From Yann Martel’s Life of Pi to Rudyard Kipling’s Jungle Book, the Bengal tiger stands tall in the human imagination. Its fierce, solitary nature, as well as its powerful body, have made it an object of fascination for millennia. Even more fascinating is its white counterpart, the white Bengal tiger. Unfortunately, given how many white tigers are left in the world, it is rare to see one at all.
Explore the wonder and majesty of the white tiger as we discover how many still exist on our planet!
What is a White Tiger?
White tigers result from a genetic mutation called leucism in Bengal tigers. This recessive gene results in a white pelt. Unusual blue eyes also replace the typical golden or reddish-brown hue. However, this is not albinism; white tigers’ fur retains a certain amount of pigment. Both parents must carry the necessary gene to produce this type of offspring. Despite popular misconceptions, white tigers, or white Bengal tigers, are not a subspecies of Bengal, simply a variation.
White tigers retain their species’ signature black striping. Although humans consider this unique coloration desirable, it does little to help the tigers in the wild. It reduces their ability to camouflage themselves and makes catching prey more difficult.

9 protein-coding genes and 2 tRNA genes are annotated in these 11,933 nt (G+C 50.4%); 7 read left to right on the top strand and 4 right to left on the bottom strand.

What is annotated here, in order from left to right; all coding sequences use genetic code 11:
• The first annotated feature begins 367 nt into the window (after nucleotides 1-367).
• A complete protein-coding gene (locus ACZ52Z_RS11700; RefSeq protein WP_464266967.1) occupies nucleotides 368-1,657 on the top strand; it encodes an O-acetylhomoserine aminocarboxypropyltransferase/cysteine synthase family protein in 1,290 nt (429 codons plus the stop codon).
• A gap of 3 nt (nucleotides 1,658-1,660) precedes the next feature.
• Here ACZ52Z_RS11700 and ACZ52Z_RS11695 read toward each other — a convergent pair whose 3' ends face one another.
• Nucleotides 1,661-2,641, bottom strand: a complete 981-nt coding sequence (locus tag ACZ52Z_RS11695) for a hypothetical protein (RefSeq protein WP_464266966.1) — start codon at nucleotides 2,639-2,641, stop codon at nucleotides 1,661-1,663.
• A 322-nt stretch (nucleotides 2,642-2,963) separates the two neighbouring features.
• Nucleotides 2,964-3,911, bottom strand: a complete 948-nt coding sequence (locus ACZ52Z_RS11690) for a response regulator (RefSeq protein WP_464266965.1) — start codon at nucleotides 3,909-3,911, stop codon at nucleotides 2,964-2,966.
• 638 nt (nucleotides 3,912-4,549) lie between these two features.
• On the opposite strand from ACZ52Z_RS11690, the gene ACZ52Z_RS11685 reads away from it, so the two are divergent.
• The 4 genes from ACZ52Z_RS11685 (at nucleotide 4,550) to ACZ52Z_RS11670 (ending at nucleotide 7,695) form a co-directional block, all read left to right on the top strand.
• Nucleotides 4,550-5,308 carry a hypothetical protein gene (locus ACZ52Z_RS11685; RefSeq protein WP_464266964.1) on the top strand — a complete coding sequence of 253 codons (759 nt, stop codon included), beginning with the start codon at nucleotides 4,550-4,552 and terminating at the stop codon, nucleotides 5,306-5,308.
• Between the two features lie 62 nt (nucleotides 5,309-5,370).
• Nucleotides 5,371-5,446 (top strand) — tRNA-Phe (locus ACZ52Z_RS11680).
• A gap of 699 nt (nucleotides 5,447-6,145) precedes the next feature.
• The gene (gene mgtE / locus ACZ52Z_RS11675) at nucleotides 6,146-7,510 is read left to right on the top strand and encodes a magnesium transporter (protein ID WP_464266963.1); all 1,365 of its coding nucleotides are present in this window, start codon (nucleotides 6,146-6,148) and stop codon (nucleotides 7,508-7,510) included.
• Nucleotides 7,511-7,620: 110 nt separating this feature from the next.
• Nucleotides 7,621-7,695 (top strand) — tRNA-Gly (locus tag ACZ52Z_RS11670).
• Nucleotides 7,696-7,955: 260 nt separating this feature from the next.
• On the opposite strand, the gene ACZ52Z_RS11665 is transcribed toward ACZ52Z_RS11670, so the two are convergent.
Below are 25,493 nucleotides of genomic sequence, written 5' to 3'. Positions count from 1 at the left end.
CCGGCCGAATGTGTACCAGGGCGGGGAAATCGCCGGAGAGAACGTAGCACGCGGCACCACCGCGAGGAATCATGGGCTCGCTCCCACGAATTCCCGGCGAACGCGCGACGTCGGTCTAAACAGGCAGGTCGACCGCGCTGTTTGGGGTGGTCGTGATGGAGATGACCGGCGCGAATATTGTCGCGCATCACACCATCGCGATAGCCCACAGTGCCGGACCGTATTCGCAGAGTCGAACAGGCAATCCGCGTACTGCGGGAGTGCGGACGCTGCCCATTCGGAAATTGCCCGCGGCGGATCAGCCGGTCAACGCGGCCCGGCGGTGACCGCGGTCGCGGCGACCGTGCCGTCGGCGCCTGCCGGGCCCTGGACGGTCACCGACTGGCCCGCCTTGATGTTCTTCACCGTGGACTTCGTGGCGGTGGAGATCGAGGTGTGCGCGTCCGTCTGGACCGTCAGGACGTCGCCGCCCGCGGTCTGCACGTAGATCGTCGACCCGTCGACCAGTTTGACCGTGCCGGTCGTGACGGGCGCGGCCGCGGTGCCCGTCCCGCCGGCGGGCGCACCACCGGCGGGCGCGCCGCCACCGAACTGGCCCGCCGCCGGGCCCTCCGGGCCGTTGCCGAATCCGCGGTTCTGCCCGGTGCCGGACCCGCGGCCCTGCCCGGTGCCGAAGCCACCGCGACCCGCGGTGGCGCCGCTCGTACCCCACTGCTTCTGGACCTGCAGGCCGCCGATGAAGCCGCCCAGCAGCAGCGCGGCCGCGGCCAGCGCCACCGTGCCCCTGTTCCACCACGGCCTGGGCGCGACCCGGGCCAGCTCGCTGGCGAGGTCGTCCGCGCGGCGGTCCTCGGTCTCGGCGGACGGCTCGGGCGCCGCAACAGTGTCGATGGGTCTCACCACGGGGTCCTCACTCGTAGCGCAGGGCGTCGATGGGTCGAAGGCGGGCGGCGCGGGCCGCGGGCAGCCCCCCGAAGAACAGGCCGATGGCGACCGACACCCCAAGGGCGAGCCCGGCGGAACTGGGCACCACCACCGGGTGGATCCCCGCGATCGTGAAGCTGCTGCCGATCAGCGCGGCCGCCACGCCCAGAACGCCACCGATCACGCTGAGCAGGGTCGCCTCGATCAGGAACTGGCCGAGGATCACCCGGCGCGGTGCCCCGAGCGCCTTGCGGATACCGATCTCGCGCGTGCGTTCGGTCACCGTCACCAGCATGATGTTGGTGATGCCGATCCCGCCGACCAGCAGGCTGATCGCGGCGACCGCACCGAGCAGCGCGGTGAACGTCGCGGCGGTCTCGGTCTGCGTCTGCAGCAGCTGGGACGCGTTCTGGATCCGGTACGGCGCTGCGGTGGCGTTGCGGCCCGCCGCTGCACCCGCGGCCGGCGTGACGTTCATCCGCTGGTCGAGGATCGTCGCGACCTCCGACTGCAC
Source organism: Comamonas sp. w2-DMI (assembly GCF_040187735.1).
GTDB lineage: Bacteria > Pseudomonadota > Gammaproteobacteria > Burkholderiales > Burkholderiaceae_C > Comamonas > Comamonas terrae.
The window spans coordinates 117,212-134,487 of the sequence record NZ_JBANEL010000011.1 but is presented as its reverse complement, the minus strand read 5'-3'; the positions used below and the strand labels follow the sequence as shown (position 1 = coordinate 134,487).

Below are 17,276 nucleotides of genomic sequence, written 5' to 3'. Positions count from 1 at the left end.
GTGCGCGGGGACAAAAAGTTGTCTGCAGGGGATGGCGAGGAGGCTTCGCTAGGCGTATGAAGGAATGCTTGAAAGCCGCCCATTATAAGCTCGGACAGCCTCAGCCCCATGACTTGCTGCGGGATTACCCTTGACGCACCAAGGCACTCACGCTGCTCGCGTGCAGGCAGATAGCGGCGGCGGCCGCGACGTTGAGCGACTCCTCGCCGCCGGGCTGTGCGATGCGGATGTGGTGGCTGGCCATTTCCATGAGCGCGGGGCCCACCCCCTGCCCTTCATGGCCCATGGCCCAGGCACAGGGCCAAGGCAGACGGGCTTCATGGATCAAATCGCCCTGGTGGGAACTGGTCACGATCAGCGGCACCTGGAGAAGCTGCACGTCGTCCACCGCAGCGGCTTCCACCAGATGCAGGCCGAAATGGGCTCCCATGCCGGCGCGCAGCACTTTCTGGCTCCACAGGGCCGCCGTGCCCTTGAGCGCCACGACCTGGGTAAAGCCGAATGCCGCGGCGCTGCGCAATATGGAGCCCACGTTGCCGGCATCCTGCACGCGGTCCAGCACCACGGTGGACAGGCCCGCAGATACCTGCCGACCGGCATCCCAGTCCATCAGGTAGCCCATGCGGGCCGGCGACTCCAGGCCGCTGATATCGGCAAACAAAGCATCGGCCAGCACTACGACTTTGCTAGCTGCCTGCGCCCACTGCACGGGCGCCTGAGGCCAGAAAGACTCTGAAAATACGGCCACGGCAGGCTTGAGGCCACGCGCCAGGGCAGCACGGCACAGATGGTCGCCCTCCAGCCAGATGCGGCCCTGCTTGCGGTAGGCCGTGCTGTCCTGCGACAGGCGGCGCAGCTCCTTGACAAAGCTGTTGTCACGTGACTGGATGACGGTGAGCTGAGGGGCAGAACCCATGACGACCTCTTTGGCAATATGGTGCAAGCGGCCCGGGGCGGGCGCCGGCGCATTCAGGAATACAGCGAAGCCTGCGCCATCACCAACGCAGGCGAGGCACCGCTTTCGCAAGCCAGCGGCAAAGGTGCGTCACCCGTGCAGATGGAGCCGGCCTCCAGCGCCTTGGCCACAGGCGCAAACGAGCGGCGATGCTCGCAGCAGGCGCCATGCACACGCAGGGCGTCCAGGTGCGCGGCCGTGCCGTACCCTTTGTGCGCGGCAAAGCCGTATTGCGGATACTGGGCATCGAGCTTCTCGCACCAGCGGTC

Bengals of both colors are powerful creatures. Their bodies can reach lengths of 10 feet and weigh almost 600 pounds. However, they are not the largest! Siberian tigers are even bigger, with a maximum length of 11 feet and a top weight of almost 800 pounds. White tigers typically live between 10-15 years in the wild and up to 20 years in captivity.
There are 9 subspecies of tigers, including the Bengal and Siberian tigers. The other 4 still found today are the South China tiger, the Malayan tiger, the Indo-Chinese tiger, and the Sumatran tiger. Sadly, 3 subspecies have gone extinct: the Caspian tiger, the Bali tiger, and the Javan tiger.
How Many White Tigers Are Left in the World?
Only around 200 white tigers exist in the world today. All of them live in captivity in zoos, theme parks, or in exotic pet collections. There are currently no known white tigers left in the wild. Sadly, a trophy hunter killed the last one in 1958.
Including all subspecies, approximately 13,000 tigers are alive today. More than 5,000 still live in the wild. About 3,500 of those are Bengals, mostly found across India. Also, there are about 8,000 tigers surviving in captivity. Their keepers breed them to maintain their numbers. The United States alone keeps 5,000 of these tigers in zoos and theme parks. Occasionally, people even keep them as pets.
White tigers reproduce once every 2-3 years. They can produce litters of up to 5 cubs. Bengal tigers are fiercely solitary animals. After 18 months with their mother, the grown cubs leave to begin life on their own.
Where Do White Tigers Live?
The preferred habitat of the white tiger includes tropical forests, jungles, and mangrove swamps. They require enough vegetation to camouflage themselves, as well as access to abundant sources of water.
White Tiger Diet and Predators
White tigers, like other Bengals, are ferocious, efficient predators. As carnivores, they rely on the meat of other animals to survive. Their diet includes deer, wild boar, cattle, and goats. They are apex predators with no natural enemies except humans.